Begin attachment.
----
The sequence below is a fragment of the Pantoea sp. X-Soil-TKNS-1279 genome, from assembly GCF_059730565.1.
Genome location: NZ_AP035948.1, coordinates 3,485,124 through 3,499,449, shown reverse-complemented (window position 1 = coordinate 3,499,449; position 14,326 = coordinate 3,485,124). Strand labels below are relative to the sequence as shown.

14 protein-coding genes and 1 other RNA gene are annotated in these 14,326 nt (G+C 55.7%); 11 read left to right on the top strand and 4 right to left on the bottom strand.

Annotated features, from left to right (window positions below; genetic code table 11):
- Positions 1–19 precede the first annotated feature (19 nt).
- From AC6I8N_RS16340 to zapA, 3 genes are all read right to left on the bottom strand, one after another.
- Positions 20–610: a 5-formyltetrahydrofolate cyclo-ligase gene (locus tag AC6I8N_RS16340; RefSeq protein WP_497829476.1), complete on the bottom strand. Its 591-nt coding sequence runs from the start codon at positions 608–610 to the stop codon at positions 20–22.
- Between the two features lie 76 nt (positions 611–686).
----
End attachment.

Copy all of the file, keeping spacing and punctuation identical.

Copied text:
The sequence below is a fragment of the Pantoea sp. X-Soil-TKNS-1279 genome, from assembly GCF_059730565.1.
Genome location: NZ_AP035948.1, coordinates 3,485,124 through 3,499,449, shown reverse-complemented (window position 1 = coordinate 3,499,449; position 14,326 = coordinate 3,485,124). Strand labels below are relative to the sequence as shown.

14 protein-coding genes and 1 other RNA gene are annotated in these 14,326 nt (G+C 55.7%); 11 read left to right on the top strand and 4 right to left on the bottom strand.

Annotated features, from left to right (window positions below; genetic code table 11):
- Positions 1–19 precede the first annotated feature (19 nt).
- From AC6I8N_RS16340 to zapA, 3 genes are all read right to left on the bottom strand, one after another.
- Positions 20–610: a 5-formyltetrahydrofolate cyclo-ligase gene (locus tag AC6I8N_RS16340; RefSeq protein WP_497829476.1), complete on the bottom strand. Its 591-nt coding sequence runs from the start codon at positions 608–610 to the stop codon at positions 20–22.
- Between the two features lie 76 nt (positions 611–686).